In authorizing airstrikes in Iraq, President Obama faces a challenge: making the case for U.S. action to an American population that is tired of energetic international engagement. While cautioning that airstrikes may go on for months and that any solution is “a long-term project,” he also took care to acknowledge Americans’ worries about an ever-deeper military commitment to Iraq. While a slight majority now appears to support airstrikes against ISIS targets, there remains a pervasive weariness—among both Democrats and Republicans—not only with Iraq, but with the world and its many challenges.
Why, Americans are increasingly asking, must it always fall to the United States to spend energy, treasure and sometimes blood to right the world’s wrongs and enforce international rules of the road? After more than a decade of grinding wars in Iraq and Afghanistan, a financial crisis coupled with high unemployment and deep deficits, the chaos and instability brought about by the Arab Spring and other global events and a sense that our allies have ridden free for too long, many Americans are saying that enough is enough.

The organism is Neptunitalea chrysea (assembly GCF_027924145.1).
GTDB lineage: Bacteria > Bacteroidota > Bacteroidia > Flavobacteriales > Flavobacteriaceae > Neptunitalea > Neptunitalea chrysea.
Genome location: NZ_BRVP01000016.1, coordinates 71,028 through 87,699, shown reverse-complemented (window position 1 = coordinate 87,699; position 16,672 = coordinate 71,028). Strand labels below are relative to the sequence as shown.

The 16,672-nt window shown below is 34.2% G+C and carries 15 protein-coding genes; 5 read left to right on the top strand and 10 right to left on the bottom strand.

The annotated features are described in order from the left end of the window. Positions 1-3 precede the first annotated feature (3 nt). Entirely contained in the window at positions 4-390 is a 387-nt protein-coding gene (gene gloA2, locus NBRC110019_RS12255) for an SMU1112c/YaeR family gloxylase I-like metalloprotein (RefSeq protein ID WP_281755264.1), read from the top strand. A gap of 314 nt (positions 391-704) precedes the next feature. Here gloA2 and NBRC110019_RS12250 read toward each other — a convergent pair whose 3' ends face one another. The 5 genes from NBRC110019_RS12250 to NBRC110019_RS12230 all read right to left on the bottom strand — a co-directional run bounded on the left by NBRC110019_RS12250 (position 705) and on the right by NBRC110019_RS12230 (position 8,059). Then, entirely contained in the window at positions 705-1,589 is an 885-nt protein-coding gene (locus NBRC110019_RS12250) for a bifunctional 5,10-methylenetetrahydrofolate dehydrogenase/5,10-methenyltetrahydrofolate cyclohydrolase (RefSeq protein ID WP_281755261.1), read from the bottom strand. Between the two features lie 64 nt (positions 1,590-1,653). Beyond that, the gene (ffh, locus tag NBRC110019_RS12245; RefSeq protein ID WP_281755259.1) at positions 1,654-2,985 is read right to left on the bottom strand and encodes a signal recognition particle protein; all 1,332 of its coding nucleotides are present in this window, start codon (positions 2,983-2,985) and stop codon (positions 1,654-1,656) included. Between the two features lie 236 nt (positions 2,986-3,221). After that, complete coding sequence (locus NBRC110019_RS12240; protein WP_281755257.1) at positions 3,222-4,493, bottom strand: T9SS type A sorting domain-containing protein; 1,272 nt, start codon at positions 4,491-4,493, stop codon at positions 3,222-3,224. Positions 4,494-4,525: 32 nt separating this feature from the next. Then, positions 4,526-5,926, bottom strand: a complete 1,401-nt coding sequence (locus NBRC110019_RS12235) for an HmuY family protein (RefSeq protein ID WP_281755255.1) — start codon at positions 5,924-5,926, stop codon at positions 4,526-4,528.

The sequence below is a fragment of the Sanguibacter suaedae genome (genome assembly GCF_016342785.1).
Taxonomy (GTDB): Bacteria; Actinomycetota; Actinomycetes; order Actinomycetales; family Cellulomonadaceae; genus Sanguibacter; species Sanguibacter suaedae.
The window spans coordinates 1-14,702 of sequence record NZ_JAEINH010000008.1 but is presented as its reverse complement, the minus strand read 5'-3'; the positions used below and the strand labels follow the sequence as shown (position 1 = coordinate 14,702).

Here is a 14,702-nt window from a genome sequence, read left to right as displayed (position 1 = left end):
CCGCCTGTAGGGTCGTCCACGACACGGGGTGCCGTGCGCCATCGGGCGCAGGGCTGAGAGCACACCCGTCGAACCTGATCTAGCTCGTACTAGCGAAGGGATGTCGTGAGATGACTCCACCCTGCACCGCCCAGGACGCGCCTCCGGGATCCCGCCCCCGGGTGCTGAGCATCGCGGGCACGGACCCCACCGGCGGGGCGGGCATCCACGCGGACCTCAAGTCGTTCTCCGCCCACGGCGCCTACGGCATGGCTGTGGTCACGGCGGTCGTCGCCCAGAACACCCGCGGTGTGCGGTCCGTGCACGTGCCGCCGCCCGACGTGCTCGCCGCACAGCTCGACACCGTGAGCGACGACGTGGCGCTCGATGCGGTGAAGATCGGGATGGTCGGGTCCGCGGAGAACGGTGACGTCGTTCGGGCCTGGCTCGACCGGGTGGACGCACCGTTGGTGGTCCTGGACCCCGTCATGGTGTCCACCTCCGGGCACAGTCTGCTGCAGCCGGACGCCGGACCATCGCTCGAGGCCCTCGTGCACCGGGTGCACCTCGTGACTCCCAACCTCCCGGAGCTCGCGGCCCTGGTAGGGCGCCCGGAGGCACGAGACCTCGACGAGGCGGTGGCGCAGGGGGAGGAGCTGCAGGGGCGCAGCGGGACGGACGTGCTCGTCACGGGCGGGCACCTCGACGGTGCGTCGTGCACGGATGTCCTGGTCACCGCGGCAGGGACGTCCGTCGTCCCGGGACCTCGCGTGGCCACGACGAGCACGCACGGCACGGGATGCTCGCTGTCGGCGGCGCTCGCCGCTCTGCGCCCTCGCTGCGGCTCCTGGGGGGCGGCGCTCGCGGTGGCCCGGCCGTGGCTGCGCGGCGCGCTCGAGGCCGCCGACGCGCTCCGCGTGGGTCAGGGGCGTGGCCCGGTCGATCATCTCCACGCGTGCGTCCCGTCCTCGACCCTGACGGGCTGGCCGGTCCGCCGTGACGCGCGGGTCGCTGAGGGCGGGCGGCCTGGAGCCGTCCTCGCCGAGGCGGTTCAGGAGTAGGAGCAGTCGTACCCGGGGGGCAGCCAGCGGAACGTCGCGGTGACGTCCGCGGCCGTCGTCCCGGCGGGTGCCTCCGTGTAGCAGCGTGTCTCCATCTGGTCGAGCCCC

Their leaders are as well. Responding to the demand signal—or lack thereof—for international activism, it is today much more common to hear American politicians criticize engagement—whether military, economic or diplomatic—than encourage it. More often, many senators and representatives do not express a view on international affairs at all, believing that they were sent to Washington to deal with pocketbook and social issues and not to take foreign-policy positions. Meanwhile, President Obama has emphasized “nation building at home,” and foreign observers in Asia, Europe, the Middle East and elsewhere worry aloud that America is turning inward.